VeraS – Most of my photography starts with a question rather than an answer. I’ve had my own doll in the attic or hidden in the back of a closet my entire adult life. For a long time it was at my parents place until the time came for my stuff to finally get moved out. I thought I’d get rid of it but for some reason, I just couldn’t seem to do it. I noticed my mother-in-law, at the age of 76, also still had her childhood doll sitting proudly in a spare bedroom. I started with her portrait and put out the call through friends looking for other women. I chose women over 40 because it was at that time in my life I began to really feel old or feel like the sand was flowing out of the hour glass. These images are tinged with a sense of ‘memento mori’ – ‘remember that you are mortal.’ As I age, I am constantly reminded of life’s uncertainty. This series helps me reflect on the human condition: the transience of life and the inevitability of death.
2HeadS – Bringing your trophies here… did you ever took (or stole) a photo that you considered to be a trophy… like the trophies of the animals you shot (for their second time)?
VeraS – Since trophies have marked victories since ancient times I’ll share with you an image that for me marked a victory. I became serious about my photography when I moved to Nunavut, one of Canada’s arctic territories. I really struggled to fit in, so I turned to it as a way to build bridges between myself and the Inuit, a friendship of sorts – a visual record of an intangible exchange. I worked on a portrait series of the Inuit elders in the community of Clyde River where I lived. I remember shooting Mary Tassugat, the eldest woman in the town. I simply asked for her to look at the camera, but Mary couldn’t stop laughing. I think she thought I was a little crazy but since laughing is infectious, I started laughing too. As she raised her hand to cover her mouth in an attempt to stop, I clicked the shutter. I consider that one image, to be one of my greatest victories. At that moment, even though we couldn’t speak each other’s language, I felt this real connection that I longed for. Mary is still alive and I returned to Clyde River to photograph her again. I think she still believed me to be the crazy lady with the camera. When you spoke of tension in taking a portrait earlier, I do believe this is one image for me in which I captured the right moment.
2HeadS – Even if it’s a bit out of the 2HeadS line, I wanted you to ask about your urban-landscapes photographs. And I said that are possibly not in the 2HeadS line as they lack humanity there… they’re so clean of humans, so well balanced, so minimal on their own concept, that I wonder if those places you shot were not build by humans. Do you freeze the time so you can do the photograph without people, as they seem to be?
VeraS – There is no need to freeze time using a long exposure if that is what you mean. Last August I moved to the province of Saskatchewan. It’s sad to see so many of the towns in Saskatchewan dying before my eyes with homes being built on top of one another in cities. These little towns with their quirky buildings feel so neglected. When you stand in the middle of the street to look around, there are very few people. If one appears, I just need to wait a second and they will have ducked inside a door. But perhaps this feeling of melancholy is accentuated by my personal feelings. Recently my photography has offered a time of contemplation, but not in the since of relaxing. More in the fighting off of an overpowering sadness that a certain times frightened me. Moving attributed to this for sure. Feeling lost in a place I didn’t know how to belong to, but also my age definitely is impacting me more and more which is typical I believe. After all, the fragility of life and transience of time are common themes in photography.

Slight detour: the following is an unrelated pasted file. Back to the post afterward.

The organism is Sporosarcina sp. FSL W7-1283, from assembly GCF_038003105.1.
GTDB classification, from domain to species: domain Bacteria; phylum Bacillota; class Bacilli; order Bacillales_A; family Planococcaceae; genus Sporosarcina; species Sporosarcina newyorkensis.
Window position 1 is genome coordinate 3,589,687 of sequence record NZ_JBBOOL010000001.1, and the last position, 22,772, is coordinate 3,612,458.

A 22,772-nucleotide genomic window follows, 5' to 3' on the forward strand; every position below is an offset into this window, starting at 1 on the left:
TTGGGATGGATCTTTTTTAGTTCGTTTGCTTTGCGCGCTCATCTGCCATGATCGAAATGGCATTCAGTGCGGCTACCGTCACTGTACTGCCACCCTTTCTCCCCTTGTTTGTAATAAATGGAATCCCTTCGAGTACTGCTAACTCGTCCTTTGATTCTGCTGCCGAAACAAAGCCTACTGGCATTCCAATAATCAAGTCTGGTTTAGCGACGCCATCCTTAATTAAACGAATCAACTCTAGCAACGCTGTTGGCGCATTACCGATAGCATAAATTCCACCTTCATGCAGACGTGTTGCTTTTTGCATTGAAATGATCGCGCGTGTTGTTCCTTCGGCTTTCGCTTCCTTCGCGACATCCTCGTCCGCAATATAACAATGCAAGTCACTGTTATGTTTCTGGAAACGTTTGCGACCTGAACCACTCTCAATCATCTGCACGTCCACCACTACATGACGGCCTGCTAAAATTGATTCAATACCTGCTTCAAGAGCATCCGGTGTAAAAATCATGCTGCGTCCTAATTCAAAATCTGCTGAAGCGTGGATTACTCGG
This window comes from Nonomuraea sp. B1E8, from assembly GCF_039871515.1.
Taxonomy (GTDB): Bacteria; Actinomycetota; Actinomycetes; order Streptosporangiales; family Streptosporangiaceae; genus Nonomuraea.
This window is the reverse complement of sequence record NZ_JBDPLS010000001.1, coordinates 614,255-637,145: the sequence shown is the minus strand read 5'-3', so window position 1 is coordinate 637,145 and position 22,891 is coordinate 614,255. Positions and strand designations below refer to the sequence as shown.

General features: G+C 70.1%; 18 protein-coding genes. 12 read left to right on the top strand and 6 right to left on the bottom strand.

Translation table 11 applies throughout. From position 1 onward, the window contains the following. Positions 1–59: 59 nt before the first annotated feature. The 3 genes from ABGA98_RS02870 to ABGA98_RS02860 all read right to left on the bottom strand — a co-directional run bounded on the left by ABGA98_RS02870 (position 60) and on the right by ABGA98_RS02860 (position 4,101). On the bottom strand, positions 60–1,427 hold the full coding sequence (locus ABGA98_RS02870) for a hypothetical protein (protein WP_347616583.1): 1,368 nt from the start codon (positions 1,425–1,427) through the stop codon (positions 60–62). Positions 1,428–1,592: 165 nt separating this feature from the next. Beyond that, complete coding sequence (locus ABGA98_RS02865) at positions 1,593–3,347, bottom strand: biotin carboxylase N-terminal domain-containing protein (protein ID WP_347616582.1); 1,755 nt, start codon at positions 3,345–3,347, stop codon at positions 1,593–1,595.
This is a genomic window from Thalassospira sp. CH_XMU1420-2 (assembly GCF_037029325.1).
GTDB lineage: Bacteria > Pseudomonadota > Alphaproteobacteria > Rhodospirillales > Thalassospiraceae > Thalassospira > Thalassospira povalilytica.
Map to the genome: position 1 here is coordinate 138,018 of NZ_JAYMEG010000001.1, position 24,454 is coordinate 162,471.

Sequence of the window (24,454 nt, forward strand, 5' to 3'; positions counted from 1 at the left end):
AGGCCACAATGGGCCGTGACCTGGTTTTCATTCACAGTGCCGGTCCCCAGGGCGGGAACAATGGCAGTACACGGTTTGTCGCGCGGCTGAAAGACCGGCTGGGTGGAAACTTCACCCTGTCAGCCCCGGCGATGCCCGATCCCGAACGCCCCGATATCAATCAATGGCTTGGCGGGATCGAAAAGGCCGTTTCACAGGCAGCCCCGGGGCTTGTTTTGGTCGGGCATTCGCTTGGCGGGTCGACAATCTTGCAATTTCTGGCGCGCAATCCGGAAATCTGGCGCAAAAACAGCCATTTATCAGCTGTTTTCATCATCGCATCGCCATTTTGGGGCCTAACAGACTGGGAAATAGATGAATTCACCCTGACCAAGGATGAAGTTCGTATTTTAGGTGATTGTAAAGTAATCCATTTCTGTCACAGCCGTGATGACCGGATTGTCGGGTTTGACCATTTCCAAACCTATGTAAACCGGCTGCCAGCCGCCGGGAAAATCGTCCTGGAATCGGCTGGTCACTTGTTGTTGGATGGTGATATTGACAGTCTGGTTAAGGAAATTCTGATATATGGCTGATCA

2HeadS – Are you fulfilled when you’re shooting or do you fulfil more yourself when developing an old roll that is well surprising you?
VeraS – I’m too impatient to ever have an old roll surprise me. I like to develop my film quickly. I’m like a little kid at Christmas who can’t wait to get the wrappings off the gifts. So imagine, when I shoot digital, I can’t stop myself from looking constantly. I think I get some sense of fulfillment out of every step in the process, though putting myself out there to do portraits is not always easy. Isn’t that strange coming from an extrovert. And I’d likely have more landscapes if I didn’t dislike being cold so much. I’ve never done post production for another photographer. I think I would miss having the emotional connection to what I’m working on.
2HeadS – and to finish, you do portraits and self-portraits… but would you feel comfortable if a fellow photographer would ask you to be the subject of their work? Imagine that I would go to Canada and ask you to pose for me…
VeraS – I’m not comfortable being the subject for others but since so many have graciously given of their time to me I like to “pay it forward”. My favourite portrait of myself was taken by Angela Walker, a photographer from Ottawa, Canada who included me in a series on women who are “water tigers” under the Chinese Zodiac. She shot my back:
Related essays you should read:
Self Portrait Contest – The Finalists;
2HeadS Contest: Self-Portrait;
Anonymous: defaced, unfaced, 2faced and overfaced;
A self-incarnation of the superego (self portraits)
The Portrait I. a brief history of.
The Portrait II: or how to face it.